The default subnet mask of class A network is 255.0.0.0
Thus it is possible to connect 224 network devices per network. Thus class A is used for very large network.

Range of Class A IP address

  • IANA (Internet Assigned Number Authority) configured IP class A as Public and Private.
Following table show the Class A IPs
  • Basically class A IP starts from 1.0.0.0 to 127.255.255.255.
  • In this range the network 10.0.0.0 is dedicated for use in Private network. For example if you have an office you can configure the network devices with IP starting from 10.0.0.1 to 10.255.255.254 only.
  • All other IPs are held at service provides, only we can do is purchase it from them.
You may wonder about why we are not using 10.0.0.0 and 10.255.255.255?
The IP 10.0.0.0 is used to indicate the Network itself while routing and 10.255.255.255 is termed as Broadcast address. Both of these are used while routing.

What is the use of 0.0.0.0 IP Address

  • In the Internet Protocol version 4 the address 0.0.0.0 is a non-routable meta-address used to label an invalid, unknown or non-applicable target.
  • Having this address, a computer cannot be connected or communicated with any other devices over IP. TCP/IP software applications also use 0.0.0.0 as an encoding technique to observe network traffic from any valid IP address.
  • 0.0.0.0 can be seen initially as a default IP address. It is the IP that is used by a computer that DHCP allocation fails, but it is associated with a network.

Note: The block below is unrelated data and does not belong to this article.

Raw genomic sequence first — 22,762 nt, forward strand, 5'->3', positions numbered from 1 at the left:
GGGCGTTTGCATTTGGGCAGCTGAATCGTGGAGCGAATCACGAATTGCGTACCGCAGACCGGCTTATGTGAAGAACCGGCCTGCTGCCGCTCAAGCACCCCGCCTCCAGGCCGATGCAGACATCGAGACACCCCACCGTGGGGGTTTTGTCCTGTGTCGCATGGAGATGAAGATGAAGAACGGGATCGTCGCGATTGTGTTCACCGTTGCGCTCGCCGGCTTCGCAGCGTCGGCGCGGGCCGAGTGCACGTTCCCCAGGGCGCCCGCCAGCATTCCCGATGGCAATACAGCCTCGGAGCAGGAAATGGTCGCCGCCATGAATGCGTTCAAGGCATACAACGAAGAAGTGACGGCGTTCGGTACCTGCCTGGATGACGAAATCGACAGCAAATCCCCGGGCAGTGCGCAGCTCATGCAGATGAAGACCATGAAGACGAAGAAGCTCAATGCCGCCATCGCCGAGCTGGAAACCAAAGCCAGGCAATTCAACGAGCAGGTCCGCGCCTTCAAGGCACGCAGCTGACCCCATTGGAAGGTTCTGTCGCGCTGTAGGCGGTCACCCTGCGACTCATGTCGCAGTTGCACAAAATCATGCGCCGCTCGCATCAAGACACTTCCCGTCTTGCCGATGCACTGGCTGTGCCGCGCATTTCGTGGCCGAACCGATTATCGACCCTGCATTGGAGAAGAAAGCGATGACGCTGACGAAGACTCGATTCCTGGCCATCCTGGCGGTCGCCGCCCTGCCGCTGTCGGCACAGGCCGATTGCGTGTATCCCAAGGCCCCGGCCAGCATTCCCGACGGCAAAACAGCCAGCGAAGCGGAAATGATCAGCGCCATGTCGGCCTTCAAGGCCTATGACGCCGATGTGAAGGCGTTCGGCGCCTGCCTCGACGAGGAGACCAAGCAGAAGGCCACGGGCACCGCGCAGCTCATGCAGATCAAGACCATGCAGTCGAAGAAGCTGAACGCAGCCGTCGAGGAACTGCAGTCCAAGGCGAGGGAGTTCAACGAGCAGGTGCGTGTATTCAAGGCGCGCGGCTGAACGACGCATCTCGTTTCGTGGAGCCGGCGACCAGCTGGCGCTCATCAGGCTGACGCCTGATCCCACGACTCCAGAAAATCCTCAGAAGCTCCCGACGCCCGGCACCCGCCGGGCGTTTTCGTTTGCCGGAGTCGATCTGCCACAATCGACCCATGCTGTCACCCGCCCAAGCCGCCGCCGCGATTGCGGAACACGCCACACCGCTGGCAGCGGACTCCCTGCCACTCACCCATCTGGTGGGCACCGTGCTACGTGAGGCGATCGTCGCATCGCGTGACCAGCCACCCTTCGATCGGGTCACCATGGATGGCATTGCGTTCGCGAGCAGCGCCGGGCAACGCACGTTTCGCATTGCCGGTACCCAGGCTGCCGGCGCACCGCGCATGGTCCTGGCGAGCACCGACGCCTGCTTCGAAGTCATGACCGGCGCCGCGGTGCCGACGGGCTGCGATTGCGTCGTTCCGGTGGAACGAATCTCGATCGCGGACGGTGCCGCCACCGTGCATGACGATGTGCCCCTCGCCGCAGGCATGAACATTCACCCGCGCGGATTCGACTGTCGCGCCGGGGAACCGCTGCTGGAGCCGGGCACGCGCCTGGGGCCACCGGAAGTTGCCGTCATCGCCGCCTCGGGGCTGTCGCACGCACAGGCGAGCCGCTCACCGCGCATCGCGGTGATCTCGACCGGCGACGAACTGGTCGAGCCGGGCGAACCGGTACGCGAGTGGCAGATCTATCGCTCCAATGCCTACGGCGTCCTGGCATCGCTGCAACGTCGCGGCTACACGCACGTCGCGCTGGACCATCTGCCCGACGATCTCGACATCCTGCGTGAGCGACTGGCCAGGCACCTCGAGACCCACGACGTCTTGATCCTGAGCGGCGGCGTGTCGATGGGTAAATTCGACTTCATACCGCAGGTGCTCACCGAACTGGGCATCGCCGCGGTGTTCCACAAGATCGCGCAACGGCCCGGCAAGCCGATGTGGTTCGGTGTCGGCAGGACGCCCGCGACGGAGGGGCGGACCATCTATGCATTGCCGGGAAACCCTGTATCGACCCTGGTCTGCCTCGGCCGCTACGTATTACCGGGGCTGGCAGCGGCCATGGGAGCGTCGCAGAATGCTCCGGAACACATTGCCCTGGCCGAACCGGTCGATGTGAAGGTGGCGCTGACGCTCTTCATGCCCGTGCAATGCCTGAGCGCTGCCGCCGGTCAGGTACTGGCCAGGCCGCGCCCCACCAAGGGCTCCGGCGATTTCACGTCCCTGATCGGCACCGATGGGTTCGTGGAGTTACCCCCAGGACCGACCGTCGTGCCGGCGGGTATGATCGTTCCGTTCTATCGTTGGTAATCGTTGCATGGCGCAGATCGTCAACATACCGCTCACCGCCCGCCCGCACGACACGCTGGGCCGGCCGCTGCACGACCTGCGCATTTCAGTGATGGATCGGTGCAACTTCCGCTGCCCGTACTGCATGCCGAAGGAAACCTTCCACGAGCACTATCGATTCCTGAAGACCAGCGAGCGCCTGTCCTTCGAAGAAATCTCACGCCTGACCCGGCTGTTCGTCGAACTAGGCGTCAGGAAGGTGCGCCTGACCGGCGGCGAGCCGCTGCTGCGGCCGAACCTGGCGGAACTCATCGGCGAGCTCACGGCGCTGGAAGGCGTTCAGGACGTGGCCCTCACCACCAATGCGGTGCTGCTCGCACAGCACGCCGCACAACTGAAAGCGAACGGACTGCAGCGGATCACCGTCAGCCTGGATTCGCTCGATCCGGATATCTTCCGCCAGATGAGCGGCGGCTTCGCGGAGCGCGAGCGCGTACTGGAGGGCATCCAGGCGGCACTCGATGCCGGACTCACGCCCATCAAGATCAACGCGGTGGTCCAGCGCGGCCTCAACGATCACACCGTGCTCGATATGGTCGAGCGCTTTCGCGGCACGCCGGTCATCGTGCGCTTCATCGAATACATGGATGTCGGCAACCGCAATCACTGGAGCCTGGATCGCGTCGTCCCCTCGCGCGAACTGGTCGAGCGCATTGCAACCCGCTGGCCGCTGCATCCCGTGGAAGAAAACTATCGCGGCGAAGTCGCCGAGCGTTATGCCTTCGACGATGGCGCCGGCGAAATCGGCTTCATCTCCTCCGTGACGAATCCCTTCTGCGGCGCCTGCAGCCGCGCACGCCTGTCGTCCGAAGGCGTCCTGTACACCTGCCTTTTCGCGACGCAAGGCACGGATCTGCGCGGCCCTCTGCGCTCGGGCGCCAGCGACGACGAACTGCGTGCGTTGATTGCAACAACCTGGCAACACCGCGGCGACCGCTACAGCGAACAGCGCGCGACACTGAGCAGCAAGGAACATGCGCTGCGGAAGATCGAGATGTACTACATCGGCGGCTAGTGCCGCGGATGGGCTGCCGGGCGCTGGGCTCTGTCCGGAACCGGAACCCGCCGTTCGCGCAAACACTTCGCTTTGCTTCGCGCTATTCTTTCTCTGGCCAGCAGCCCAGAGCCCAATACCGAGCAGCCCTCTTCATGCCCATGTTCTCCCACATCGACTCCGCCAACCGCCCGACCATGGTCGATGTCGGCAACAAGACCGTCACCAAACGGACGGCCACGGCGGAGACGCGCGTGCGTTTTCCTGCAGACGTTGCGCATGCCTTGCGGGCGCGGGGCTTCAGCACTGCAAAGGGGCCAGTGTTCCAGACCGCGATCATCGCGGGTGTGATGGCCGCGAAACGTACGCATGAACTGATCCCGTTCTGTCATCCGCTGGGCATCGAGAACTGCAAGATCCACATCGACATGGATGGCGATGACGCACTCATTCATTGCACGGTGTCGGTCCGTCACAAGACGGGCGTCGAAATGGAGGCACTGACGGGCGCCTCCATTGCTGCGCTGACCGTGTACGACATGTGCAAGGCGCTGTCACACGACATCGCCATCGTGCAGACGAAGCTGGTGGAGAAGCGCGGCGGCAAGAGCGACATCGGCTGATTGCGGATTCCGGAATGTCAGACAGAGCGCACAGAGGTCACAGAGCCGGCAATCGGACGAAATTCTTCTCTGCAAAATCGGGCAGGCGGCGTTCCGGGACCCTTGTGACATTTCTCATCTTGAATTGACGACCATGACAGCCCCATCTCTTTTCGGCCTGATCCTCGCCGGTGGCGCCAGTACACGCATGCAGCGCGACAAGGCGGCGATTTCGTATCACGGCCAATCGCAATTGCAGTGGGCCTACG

What is the use of 127.0.0.0

  • Network 127.0.0.0 (means 127.0.0.1 to 127.255.255.254) is reserved as Loop back address.
  • This permits you to develop and examine networking software without ever using a “real” network.
  • It is used for self pinging, just try to ping 127.0.0.1 from your PC, you will get reply.

Breakdown each part of IP

Here I’m going too deep inside the class A IP address. The starting IP address of all network, that means __.0.0.0, is used for representing the network itself. It often used while routing.Also the last IP address in a network that is __.255.255.255 is termed as Broadcast address.

Only the remaining IP address are available for assigning clients.

So in class A, it is possible to create 126 networks each having
224-2=16777214 clients maximum. Since 2 IPs are Network address and broadcast address.

How to Identify Whether The IP Address Belongs to Class A?

On the first sight we can say that the given IP address belongs to which class. For this, take a look at the network bits (1st octet), if the 1st bit is ‘0’, then the IP comes under the Class A.

Identify Class of IP Address

1st bit is always ‘0’ in the range of 0 to 127 if we are writing in 8 bits. Thus it is very easy to identify given IP goes to Class A or not.

Class A IP Address Subnetting